(6/621) Transgenic rescue of congenital heart disease and spina bifida in Splotch mice.

Pax3-deficient Splotch mice display neural tube defects and an array of neural crest related abnormalities including defects in the cardiac outflow tract, dorsal root ganglia and pigmentation. Pax3 is expressed in neural crest cells that emerge from the dorsal neural tube. Pax3 is also expressed in the somites, through which neural crest cells migrate, where it is required for hypaxial muscle development. Homozygous mutant Splotch embryos die by embryonic day 14. We have utilized the proximal 1.6 kb Pax3 promoter and upstream regulatory elements to engineer transgenic mice reproducing endogenous Pax3 expression in neural tube and neural crest, but not the somite. Over expression of Pax3 in these tissues reveals no discernible phenotype. Breeding of transgenic mice onto a Splotch background demonstrates that neural tube and neural crest expression of Pax3 is sufficient to rescue neural tube closure, cardiac development and other neural crest related defects. Transgenic Splotch mice survive until birth at which time they succumb to respiratory failure secondary to absence of a muscular diaphragm. Limb muscles are also absent. These results indicate that regulatory elements sufficient for functional expression of Pax3 required for cardiac development and neural tube closure are contained within the region 1.6 kb upstream of the Pax3 transcriptional start site. In addition, the single Pax3 isoform used for this transgene is sufficient to execute these developmental processes. Although the extracellular matrix and the environment of the somites through which neural crest migrates is known to influence neural crest behavior, our results indicate that Pax3-deficient somites are capable of supporting proper neural crest migration and function suggesting a cell autonomous role for Pax3 in neural crest.  (+info)

(7/621) Age-related bone loss: relationship between age and regional bone mineral density.

We assessed the changes in regional bone mineral density according to age and examined the relationship between various regional bone mineral densities. The study was conducted in 985 Japanese women divided into < 50-years group (n = 435) and > or = 50 years group (n = 550). The total body bone mineral density and that of the head, arm, leg, thoracic (T)-spine, lumbar (L)-spine, ribs, and pelvis were measured using dual energy x-ray absorptiometry. There was a significant generalized reduction of bone mineral density in all regions after the age of 50 years. The most marked age-related decrease was observed in the L-spine. Bone mineral densities in all regions significantly correlated to each other in both age groups, but the degree of significance varied among regions. The relationship between bone mineral density of the L-spine and that of T-spine regions was the most significant in both groups. In the < 50-years group, the correlation between bone mineral density of the pelvis and that of L-spine and T-spine was the highest, followed by that between the pelvis and the leg. On the other hand, in the > or = 50-years group, the correlation between bone mineral density of the pelvis and that of the leg was the highest, but not the L-spine or T-spine. Since spine measurements are affected by vertebral deformity and/or aortic calcification, our findings suggest the pelvis may be a useful region for screening measurements of bone mineral density, especially in older women.  (+info)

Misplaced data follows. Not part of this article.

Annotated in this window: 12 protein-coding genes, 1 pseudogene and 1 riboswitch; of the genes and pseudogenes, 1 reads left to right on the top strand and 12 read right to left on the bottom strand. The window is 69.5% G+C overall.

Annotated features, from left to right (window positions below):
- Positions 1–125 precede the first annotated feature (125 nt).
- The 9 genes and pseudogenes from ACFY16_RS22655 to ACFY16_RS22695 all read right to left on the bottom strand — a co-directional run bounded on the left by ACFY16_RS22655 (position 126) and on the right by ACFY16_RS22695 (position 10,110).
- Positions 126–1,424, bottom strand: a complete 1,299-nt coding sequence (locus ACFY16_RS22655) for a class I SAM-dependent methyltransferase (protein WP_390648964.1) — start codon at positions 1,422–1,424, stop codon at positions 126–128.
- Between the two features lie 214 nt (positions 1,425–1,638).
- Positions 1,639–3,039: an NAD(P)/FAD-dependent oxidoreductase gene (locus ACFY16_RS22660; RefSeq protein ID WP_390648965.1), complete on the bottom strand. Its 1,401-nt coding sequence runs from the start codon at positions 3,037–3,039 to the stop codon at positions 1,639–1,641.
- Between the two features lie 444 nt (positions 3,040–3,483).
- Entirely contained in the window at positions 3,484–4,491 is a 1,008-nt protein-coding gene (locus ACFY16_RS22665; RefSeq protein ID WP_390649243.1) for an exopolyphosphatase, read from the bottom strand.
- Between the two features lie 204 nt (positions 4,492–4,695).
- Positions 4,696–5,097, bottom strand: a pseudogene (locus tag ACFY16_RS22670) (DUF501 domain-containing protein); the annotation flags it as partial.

(8/621) A gene for autosomal recessive spondylocostal dysostosis maps to 19q13.1-q13.3.

In spondylocostal dysostosis (SD), vertebral-segmentation defects are associated with rib anomalies. This results in short-trunk short stature, nonprogressive kyphoscoliosis, and radiological features of multiple hemivertebrae and rib fusions. SD can be familial, and both autosomal dominant and autosomal recessive (AR) inheritance have been reported, but no genes have been identified or localized for nonsyndromic SD in humans. We performed genomewide scanning by homozygosity mapping in a large consanguineous ARSD Arab Israeli family with six definitely affected members. Significant linkage was found to chromosome 19q13, with a LOD score of 6.9. This was confirmed in a second Pakistani family with three affected members, with a LOD score of 2.4. The combined-haplotype data identify a critical region between D19S570 and D19S908, an interval of 8.5 cM on 19q13.1-19q13.3. This is the first study to localize a gene for nonsyndromic SD. ARSD is clinically heterogeneous and is likely to result from mutations in developmental genes or from regulating transcription factors. Identification of these genes will improve the understanding of the molecular processes contributing to both normal and abnormal human vertebral development.  (+info)